Congratulations! You’ve finally reached the wonderful world of university. Chances are you’ve just moved out of home, miss your mum, and spent last weekend wandering the streets of Wellington with no idea where you were.
Based on my own experiences, this page will tell you, young fi rst-year, everything you need to know about life at university and Wellington in general. So learn this by heart – there will be a test later.
Living in a hostel? Sucks to be you. If you signed up to live with someone you knew at high school, you made a bad move; odds are you’ll drive each other to the brink of insanity by late April.
The purpose of living in a hostel is to meet a bunch of diverse, interesting, different people and form a posse. If all goes according to plan, you’ll hang with them for years to come, and probably live with one another over the years. A rating system with some kind of points criteria could be handy, as you don’t want your new posse to suck.
If your hostel is self-catered, I hope you know how to cook. I should probably mention that fi rst-year chicks will experience some amount of weight-gain, regardless of their catering status. I also advise making friends with someone at Unicomm and going there for dinner, but not on Moussaka night or ‘fast-food Friday’ (if they still do that).
Hostels often have night-shift security guards who will prevent you from taking home that hottie pattottie you met at Shooters, therefore hindering your ability to score (one of the main reasons you left home). It is essential, however, that this does not drive you to disregard the best piece of advice that no-one ever takes – do not screw the crew. No matter how hot your fl atmate looks walking around in their towel, do not tap that. It’s embarrassing, awkward, and takes years to live down.
If you’re from anywhere other than Auckland or Wellington, leave your old wardrobe behind and prepare to assimilate. Jeans in Wellington are generally worn tight-tight, but I will leave it in your capable hands to consider whether tight jeans suit you.
If you’re determined to fi t in, please avoid wearing ugh boots in town (ugh!) or the old running shoes/jeans combo. Otherwise known as ‘sneans’, this look is just silly, especially with fashionably-destroyed flares.
Quickly work-in your sub-culture of choice. You’re in Wellington now – pretend that you’re attending the utopic meeting of ideas and art (ha!). Are you going to be a dreadlocked, malodorous hippie from Aro Valley, or a novelty tee-shirt wearing indie hipster? If you come from a wealthy family you’re most likely to get stuck in the preppy vacuum, but you still need to look sharp (in that deliberate mainstream kind of way). Pre-existing goths, punks, bogans and emos can generally fend for themselves.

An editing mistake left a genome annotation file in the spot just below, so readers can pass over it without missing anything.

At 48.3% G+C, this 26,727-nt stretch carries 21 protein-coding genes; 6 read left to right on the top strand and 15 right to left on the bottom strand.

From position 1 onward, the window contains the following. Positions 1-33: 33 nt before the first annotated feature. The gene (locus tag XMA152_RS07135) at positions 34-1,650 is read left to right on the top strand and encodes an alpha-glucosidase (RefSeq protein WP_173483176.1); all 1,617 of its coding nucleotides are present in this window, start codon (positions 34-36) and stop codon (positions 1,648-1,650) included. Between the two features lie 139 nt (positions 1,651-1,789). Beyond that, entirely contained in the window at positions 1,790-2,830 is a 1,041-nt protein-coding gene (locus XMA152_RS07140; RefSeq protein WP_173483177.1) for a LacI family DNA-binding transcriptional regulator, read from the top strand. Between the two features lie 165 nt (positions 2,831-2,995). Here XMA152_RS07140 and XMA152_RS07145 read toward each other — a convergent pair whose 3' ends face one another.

Maps of university are very handy, but walking round with your nose in one makes it frightfully obvious that you’re a new kid on the block. I advise taking one home and learning it by heart before entering the maze that is the Kelburn campus.
On your way to lectures, please note the electronic dooropening buttons (these are generally red or green, and located within the vicinity of said door). The doors are very heavy and difficult to open manually, and you will look like a dick trying to do so.
Please refer to pages 30-31 for the low-down on campus food, which is generally of an abysmal standard. We have a bar (which may or may not still operate), complete with some of Wellington’s most expensive jugs, a boardingschool- lunchroom interior and tumbleweeds in lieu of live entertainment. Yay!
WELLINGTON IN GENERAL:
Wellington is renowned for being a hive of culture, particularly in terms of music, art, theatre and the cafe lifestyle. There’s absolutely no excuse to be sitting on a street corner eating a Cheesy McSteak burger when you could be exploring the many wonderful eateries within two blocks of Cuba Street.
A personal favourite of mine is Satay Kingdom, tucked away in the Left Bank Arcade (off Cuba Street). This place has fantastic Malaysian cuisine. In particular, I recommend the delightful vegetarian roti chanai. Find this place, eat there and you will fit in like a true Wellingtonian.
When wandering the streets of town, be sure to watch out for hobos and crazy buskers, especially when they’re mumbling into a microphone along to an imaginary orchestra and want your help conducting the fourth movement.
As for art, theatre and music, check Salient’s art section each week for what you should see and where you should be seen.
All of this may be daunting to you whether you’re from a remote farming rurality, or even the bustling metropolis of Palmerston North. Follow my advice and you’ll be fi ne. Be safe – just because you’re 18 years old and living away from home there’s no reason to go overboard. Try new things, meet new people, do your homework, and have fun. Or else.